It would be a significant surprise to me and all who know me if I hadn’t been put on this Earth to write. It is all I’ve ever done. It is surely all I shall ever do.
You see, I’ve kept a diary (or twenty) since I first learned how to formulate a half legible sentence.
In the very early days, my diaries were filled with benign musings about new movies I wished to see, boys I thought were (“really, really, really, really, really, really, really”) cute at school, presents I wanted for my birthday, or places I’d gone on vacation with my family. You know, typical little girl nonsense.
I was about seven or eight when the pink tinged pages of my Lisa Frank diaries started taking on a very different tone. Twenty four years later, I am still singing the same unfortunate song: Dear Diary, I’m FAT.
Throughout elementary school, this solitary statement continually found itself scrawled across my diary pages in one form or another. Back then, I hadn’t made the transition from #2 pencil to ballpoint pen yet, so this was a sentence that was always darker and heavier handed than the other lines around it.
Leaving no room for someone to question its validity, I wrote this particular statement with such certainty and determination that the leaded point of my pencils often scratched clear through to the next page. I even capitalized the word “fat”, so you knew I meant business.
And yet, no one had ever called me fat before.
It wasn’t until about fifth grade that my body weight finally normalized, rendering me a kid of average weight. Still, I somehow managed to adopt a chronic, overarching fear of becoming fat, even though I wasn’t and had never been. All at once, my weight became a preoccupation that I still cannot explain or overcome.
So then, how did I come to the conclusion that I had something to be worried about?
Honestly? I still don’t know for sure, but it was the 90s for crying out loud. I mean, I can see how today’s youth could become overly concerned about body image at an early age, but back then? Even though obesity wasn’t nearly as prevalent as it is now, I don’t recall there being an excessive amount of societal pressure to look a certain way—not like today, anyhow.
As for pressure from my family… that’s another story entirely.
Though they were never overzealous about health or weight matters, both of my parents were quite particular about watching their weight when I was growing up.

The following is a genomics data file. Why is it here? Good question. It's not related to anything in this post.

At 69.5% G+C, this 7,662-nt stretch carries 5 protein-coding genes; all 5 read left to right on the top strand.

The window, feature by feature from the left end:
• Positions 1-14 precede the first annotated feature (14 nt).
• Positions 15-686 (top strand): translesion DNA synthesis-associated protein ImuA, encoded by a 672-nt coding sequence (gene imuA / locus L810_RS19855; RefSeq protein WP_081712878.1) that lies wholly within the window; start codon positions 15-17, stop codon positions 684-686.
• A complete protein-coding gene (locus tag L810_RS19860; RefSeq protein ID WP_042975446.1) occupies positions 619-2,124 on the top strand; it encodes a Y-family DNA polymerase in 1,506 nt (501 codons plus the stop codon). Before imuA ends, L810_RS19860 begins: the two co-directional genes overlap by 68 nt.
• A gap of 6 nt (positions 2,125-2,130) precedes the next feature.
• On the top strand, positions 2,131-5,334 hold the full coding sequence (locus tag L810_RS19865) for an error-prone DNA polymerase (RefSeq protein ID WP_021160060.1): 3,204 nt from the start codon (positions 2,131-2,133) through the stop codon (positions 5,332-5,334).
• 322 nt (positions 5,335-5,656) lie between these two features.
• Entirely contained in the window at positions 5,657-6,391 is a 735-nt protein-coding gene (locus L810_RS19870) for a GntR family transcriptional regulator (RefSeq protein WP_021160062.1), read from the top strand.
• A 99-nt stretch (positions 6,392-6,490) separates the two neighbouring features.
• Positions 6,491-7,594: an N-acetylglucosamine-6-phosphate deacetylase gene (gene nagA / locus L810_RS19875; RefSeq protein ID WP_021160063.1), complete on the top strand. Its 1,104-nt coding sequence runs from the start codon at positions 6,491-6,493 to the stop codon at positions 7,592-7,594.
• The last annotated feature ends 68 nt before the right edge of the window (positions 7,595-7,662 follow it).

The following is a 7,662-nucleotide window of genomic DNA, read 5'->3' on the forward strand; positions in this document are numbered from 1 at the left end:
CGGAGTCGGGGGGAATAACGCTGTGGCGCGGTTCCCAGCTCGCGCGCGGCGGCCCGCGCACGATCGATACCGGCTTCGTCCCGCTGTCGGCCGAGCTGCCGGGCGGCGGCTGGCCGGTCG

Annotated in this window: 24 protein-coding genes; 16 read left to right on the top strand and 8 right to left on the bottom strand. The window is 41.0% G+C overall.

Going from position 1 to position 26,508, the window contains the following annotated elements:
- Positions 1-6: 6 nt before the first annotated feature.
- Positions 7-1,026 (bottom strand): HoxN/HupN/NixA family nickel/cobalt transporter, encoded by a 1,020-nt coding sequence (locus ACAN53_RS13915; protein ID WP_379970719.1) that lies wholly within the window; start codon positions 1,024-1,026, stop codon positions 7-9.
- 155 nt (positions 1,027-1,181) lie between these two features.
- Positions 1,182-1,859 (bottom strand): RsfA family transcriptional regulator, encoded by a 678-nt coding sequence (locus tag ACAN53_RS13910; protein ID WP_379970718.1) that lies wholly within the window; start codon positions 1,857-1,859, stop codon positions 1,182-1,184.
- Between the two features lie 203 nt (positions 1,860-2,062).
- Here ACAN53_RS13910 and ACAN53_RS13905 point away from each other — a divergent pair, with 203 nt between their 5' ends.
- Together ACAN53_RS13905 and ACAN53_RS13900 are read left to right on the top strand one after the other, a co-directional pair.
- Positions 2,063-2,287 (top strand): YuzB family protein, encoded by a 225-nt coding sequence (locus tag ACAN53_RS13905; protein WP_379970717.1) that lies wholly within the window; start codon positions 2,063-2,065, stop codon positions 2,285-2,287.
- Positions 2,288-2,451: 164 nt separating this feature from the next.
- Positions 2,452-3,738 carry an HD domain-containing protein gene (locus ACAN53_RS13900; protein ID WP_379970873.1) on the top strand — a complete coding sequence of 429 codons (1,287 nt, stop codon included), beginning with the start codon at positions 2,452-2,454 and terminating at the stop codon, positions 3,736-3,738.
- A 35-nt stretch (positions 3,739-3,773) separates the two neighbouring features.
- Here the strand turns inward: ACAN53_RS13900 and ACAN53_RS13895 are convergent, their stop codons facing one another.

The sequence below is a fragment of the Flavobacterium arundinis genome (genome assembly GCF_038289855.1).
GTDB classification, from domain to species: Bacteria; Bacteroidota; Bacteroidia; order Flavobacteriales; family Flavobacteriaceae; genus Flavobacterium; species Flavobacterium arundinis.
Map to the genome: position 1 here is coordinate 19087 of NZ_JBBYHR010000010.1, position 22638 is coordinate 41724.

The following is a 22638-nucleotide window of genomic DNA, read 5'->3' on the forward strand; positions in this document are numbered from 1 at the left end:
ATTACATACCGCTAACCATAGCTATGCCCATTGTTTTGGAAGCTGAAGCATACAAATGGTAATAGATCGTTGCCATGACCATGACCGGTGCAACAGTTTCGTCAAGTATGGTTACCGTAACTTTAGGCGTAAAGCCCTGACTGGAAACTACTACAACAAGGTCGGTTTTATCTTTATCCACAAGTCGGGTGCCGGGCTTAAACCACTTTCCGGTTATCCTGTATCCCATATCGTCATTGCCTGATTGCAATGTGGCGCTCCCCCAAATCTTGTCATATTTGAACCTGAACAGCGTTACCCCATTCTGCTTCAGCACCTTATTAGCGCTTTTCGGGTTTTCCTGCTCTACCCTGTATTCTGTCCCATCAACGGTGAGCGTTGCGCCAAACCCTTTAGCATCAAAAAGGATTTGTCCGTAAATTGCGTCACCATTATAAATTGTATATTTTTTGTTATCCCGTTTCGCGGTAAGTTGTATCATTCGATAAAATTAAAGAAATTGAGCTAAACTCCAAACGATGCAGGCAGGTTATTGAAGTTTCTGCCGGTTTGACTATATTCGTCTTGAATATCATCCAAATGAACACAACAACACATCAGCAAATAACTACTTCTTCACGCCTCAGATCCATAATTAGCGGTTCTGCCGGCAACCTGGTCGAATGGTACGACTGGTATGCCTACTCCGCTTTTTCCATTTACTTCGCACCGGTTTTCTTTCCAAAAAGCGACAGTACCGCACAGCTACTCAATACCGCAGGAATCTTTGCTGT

As early as five or six, I became consciously aware of how often my father would lift weights or make chocolate Slim Fast shakes. I’d always beg him to let me have some (I mean, it was chocolate. What kid doesn’t want something chocolate flavored?), and even though my mother would always tell him not to let me have any, he’d usually leave a little extra in the blender just for me.
Likewise, my mother was always careful to “watch her weight”, so I grew up being fully aware of what it meant to “diet” or “cut back”.
All the same, my parents never pointed out the weight of others, and they definitely never used derogatory terms such as “fat”. This is terminology I picked up elsewhere.
My grandparents (on my mother’s side) were very particular about weight. Not only were they mindful of their own figures, but they often took it upon themselves to be concerned about everyone else’s too. This was especially true of my grandmother.
My mother would always tell me how my grandfather would tease her, her siblings, and her mother by challenging everyone to get on the scale and see who weighed the least. Of course, he was the smallest one, so it was never much of a competition at all.
My mom would also tell me how her father used to tell her “not to get fat on him”. After all, she “needed to find a husband”, so it was imperative that she maintained a particular dress size. Being a kind hearted man, he surely said this primarily in jest. However, I am sure an underlying belief that most men aren’t particularly attracted to larger women played a significant role in “the joke” as well.
My grandmother always echoed this same sentiment when I was growing up—only much louder. I’m actually not going to talk about her too much just yet because she plays a significant role in this story later on. But for now, let’s just say that she was very much indoctrinated with the whole “women must be thin to be attractive” theory.
All of this sounds downright awful when I actually type it out, but I’m not bringing any of this up to demonize or blame anyone.
I understand that my grandparents came from a very different time in which finding a husband was usually a woman’s primary objective in life. Having these beliefs (however dated and ridiculous as they may now sound) didn’t make them bad people; it just made them people who probably shouldn’t have been sharing their views with their highly impressionable, people-pleasing granddaughter.